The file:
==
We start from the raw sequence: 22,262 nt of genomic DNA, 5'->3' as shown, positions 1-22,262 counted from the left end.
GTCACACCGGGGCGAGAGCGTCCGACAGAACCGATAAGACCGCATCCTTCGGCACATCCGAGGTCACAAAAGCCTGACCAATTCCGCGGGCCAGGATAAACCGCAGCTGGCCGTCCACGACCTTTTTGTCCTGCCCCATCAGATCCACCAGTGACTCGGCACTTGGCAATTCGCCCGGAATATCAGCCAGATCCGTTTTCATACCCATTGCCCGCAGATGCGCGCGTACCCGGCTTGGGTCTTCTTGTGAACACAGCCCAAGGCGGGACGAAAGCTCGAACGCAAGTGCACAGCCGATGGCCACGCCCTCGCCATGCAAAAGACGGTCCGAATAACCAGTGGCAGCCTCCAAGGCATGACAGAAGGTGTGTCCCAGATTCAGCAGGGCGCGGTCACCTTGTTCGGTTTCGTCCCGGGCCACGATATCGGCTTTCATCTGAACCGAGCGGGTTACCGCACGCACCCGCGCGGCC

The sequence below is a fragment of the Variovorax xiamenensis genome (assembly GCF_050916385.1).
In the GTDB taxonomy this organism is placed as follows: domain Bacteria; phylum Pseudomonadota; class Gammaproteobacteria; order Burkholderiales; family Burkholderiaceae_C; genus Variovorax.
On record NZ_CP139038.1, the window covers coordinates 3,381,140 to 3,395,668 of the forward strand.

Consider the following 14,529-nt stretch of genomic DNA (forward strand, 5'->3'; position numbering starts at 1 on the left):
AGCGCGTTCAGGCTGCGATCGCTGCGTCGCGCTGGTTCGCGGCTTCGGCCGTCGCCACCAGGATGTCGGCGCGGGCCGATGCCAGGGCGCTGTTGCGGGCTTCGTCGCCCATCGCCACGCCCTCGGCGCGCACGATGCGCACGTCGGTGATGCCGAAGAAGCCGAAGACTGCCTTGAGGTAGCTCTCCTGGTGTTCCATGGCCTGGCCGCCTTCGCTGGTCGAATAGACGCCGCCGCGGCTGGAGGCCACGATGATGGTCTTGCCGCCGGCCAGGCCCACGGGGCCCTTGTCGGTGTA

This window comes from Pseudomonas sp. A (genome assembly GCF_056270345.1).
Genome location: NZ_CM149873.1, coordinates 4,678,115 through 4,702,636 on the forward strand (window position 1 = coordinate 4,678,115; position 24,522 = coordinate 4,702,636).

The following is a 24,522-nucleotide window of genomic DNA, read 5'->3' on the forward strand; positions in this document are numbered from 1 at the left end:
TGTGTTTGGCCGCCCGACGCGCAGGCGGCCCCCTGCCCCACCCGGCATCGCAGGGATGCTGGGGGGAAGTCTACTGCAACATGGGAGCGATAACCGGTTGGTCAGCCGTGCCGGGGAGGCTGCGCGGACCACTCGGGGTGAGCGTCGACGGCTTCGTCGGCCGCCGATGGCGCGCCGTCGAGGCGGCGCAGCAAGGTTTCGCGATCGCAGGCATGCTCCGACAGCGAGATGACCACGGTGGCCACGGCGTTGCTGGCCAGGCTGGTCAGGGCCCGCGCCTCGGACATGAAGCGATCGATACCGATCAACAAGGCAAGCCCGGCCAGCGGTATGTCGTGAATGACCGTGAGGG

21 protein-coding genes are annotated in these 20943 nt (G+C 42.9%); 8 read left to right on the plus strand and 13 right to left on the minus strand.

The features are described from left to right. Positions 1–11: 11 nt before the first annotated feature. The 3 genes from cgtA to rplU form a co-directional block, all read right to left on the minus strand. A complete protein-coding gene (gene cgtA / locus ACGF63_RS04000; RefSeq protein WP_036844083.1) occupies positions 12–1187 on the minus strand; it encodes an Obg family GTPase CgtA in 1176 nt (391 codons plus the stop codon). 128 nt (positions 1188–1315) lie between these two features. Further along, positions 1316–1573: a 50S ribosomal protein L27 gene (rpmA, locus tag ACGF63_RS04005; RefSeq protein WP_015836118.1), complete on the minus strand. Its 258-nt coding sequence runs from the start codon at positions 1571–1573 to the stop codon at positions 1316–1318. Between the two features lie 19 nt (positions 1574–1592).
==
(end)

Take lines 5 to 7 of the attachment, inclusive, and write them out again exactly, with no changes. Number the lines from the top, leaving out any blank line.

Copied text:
On record NZ_CP139038.1, the window covers coordinates 3,381,140 to 3,395,668 of the forward strand.

Consider the following 14,529-nt stretch of genomic DNA (forward strand, 5'->3'; position numbering starts at 1 on the left):
AGCGCGTTCAGGCTGCGATCGCTGCGTCGCGCTGGTTCGCGGCTTCGGCCGTCGCCACCAGGATGTCGGCGCGGGCCGATGCCAGGGCGCTGTTGCGGGCTTCGTCGCCCATCGCCACGCCCTCGGCGCGCACGATGCGCACGTCGGTGATGCCGAAGAAGCCGAAGACTGCCTTGAGGTAGCTCTCCTGGTGTTCCATGGCCTGGCCGCCTTCGCTGGTCGAATAGACGCCGCCGCGGCTGGAGGCCACGATGATGGTCTTGCCGCCGGCCAGGCCCACGGGGCCCTTGTCGGTGTA